Courtesy of Ambrosia Brody

Breastfeeding After My C-Section Was Amazing

Recovering from childbirth is never easy. Having had an emergency C-section and then a vaginal birth after C-section (VBAC), I truly understand how difficult both delivery methods can be on a woman’s body. Both hurt like hell, and the recoveries were uncomfortable in their own ways. Recovering from a c-section was definitely more difficult for me than recovery after a vaginal birth, mainly because I was not prepared for a C-section. But I will say that breastfeeding after my C-section made my recovery so much easier.

My experience seems to be pretty common among moms who breastfeed after a caesarean. According to a recent study, researchers from Spain determined that breastfeeding for more than two months after a c-section actually helped alleviate new moms' pain. In fact, moms who nursed for more than two months reported experiencing less pain than moms who stopped nursing before two months. Thankfully, I was able to nurse my daughter for several months, even though there were times when I all I wanted to do was give up and formula feed. And I can honestly say that it made my recovery a lot better.

Courtesy of Ambrosia Brody

Getting started with breastfeeding was especially tough after my c-section, because finding a comfortable feeding position for myself and my daughter took several tries. It was painful to hold her across my stomach, because just trying to sit up after a c-section hurt like hell. But when we both settled on the football hold, which is recommended to moms who have just had c-sections, nursing her actually felt incredibly soothing. OK, it took a few bad latches and then the sore and raw nipples that followed for us to get to that point, but for the most part, nursing my daughter was kinda enjoyable. Once I got over the anxiety of asking myself whether or not she latched on correctly, or whether she was getting enough milk, it was so calming to have my daughter close to me.

Breastfeeding after my c-section forced me to listen to my body and take the time to simply sit and nurse my baby.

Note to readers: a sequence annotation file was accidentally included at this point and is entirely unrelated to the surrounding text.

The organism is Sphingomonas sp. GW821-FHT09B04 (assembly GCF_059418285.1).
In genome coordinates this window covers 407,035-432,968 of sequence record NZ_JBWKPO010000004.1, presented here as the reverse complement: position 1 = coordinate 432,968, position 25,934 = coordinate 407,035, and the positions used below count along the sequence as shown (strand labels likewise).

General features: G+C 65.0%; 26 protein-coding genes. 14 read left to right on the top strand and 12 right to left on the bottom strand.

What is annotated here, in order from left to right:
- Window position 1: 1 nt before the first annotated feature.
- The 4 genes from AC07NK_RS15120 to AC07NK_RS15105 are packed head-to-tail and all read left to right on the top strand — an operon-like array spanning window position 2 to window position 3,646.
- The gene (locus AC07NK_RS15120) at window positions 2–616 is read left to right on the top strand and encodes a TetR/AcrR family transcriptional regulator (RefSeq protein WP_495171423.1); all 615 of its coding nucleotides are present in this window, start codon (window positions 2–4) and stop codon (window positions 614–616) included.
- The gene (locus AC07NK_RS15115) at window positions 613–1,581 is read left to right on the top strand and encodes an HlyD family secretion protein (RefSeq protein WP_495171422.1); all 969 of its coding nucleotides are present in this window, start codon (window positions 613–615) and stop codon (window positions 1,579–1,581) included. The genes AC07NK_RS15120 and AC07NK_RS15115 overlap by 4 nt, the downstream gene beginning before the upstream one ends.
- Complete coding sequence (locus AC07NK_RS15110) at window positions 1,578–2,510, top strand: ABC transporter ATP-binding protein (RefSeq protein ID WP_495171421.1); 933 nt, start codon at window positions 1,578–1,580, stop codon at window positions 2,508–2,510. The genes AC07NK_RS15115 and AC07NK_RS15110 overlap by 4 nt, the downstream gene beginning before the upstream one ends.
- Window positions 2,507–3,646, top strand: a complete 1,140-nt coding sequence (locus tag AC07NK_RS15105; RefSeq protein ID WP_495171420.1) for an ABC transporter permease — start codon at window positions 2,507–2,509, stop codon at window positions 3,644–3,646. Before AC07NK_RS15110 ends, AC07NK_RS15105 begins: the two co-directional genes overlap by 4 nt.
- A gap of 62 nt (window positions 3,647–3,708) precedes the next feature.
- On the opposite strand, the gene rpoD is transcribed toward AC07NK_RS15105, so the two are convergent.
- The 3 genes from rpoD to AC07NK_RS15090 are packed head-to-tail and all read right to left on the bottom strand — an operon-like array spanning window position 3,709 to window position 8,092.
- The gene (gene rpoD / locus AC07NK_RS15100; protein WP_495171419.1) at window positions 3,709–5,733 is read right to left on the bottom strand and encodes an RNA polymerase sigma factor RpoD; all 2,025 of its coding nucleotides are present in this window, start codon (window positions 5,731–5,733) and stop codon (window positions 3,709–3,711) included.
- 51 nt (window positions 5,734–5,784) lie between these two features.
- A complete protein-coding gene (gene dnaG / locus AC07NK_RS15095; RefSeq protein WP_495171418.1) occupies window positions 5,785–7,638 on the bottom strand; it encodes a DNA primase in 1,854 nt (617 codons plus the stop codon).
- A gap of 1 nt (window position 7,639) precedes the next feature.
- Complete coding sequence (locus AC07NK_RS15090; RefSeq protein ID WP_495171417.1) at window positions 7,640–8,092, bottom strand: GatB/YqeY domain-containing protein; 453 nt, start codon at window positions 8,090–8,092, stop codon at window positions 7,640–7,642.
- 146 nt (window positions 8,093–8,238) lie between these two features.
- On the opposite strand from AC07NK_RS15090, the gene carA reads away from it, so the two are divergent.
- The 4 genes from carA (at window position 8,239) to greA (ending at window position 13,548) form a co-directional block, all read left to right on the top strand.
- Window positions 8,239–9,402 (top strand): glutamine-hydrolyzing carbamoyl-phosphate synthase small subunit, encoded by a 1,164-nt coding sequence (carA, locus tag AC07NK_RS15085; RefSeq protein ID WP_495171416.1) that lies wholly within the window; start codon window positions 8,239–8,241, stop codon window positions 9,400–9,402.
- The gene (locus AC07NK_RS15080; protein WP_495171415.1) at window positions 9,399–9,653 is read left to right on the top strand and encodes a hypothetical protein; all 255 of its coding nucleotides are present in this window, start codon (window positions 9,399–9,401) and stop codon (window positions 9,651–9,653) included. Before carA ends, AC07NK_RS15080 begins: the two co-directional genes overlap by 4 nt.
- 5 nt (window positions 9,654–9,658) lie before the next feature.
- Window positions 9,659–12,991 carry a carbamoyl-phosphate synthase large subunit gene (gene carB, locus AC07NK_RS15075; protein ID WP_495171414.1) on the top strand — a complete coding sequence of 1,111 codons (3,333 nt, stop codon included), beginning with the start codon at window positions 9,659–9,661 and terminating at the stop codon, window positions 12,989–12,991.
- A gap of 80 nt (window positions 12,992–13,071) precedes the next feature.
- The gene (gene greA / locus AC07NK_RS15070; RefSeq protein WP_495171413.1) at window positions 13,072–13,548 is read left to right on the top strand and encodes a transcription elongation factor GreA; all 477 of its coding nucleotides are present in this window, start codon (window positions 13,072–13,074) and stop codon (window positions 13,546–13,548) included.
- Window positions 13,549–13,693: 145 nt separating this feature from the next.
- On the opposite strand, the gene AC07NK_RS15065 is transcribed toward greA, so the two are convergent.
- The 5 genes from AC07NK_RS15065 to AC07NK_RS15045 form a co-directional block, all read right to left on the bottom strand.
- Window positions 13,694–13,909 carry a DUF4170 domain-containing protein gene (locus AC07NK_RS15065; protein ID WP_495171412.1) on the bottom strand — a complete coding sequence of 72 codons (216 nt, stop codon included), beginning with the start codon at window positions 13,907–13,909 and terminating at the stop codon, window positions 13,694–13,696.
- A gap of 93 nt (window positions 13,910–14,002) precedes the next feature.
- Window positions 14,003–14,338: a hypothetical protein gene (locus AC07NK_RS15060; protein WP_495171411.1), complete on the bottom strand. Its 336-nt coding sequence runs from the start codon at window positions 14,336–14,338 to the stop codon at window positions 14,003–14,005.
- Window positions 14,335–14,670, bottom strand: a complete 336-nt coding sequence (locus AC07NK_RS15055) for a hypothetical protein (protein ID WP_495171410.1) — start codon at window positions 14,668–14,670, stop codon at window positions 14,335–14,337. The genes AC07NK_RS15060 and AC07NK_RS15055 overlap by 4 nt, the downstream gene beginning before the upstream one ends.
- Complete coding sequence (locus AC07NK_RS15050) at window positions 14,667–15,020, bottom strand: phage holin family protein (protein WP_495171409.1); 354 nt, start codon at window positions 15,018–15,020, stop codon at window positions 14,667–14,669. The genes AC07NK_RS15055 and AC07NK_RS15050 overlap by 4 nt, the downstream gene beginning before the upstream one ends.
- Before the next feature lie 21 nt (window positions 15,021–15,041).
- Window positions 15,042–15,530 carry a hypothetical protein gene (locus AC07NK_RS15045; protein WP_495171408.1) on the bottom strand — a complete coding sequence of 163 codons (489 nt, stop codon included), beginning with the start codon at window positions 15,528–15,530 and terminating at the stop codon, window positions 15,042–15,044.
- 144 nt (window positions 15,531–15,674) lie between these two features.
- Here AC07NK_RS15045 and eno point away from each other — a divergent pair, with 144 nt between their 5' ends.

That said, the contractions that hit me every time I nursed for those first few days were painful AF. The only way to make myself feel better was to remember that each contraction was helping my uterus to get back to its usual size – and hopefully it was pulling my now-vacated baby bump back to an almost-able-to-squeeze-back-into–my-skinny-jeans sized stomach.

Courtesy of Ambrosia Brody

Breastfeeding and walking after my C-section were both really important to making my recovery easier. I spent a significant amount of time nursing my daughter in bed and on the couch those first few weeks. Of course, there were days when the last thing I wanted to do was sit down for 40 minutes and nurse when there was laundry to wash and I really could use a shower, but that time spent with my daughter also meant I could take a break from rushing around the house trying to do chores before she started fussing. That much-needed time essentially gave my body a break. I was nourishing my infant, but I was not overexerting myself by lifting heavy things like a carseat or trying to go for a really long power walk.

Bringing a baby home for the first time was both exhilarating and totally terrifying. Breastfeeding not only helped me feel closer to my newborn, it also allowed me to take the time to relax and focus just on her, instead of the 500 other errands I had to run. I really didn’t have a choice — after all, my daughter was hangry and needed to eat — but I believe that nursing alleviated my pain and helped me get recover from my C-section, because it forced me to listen to my body and take time to simply sit and nurse my baby.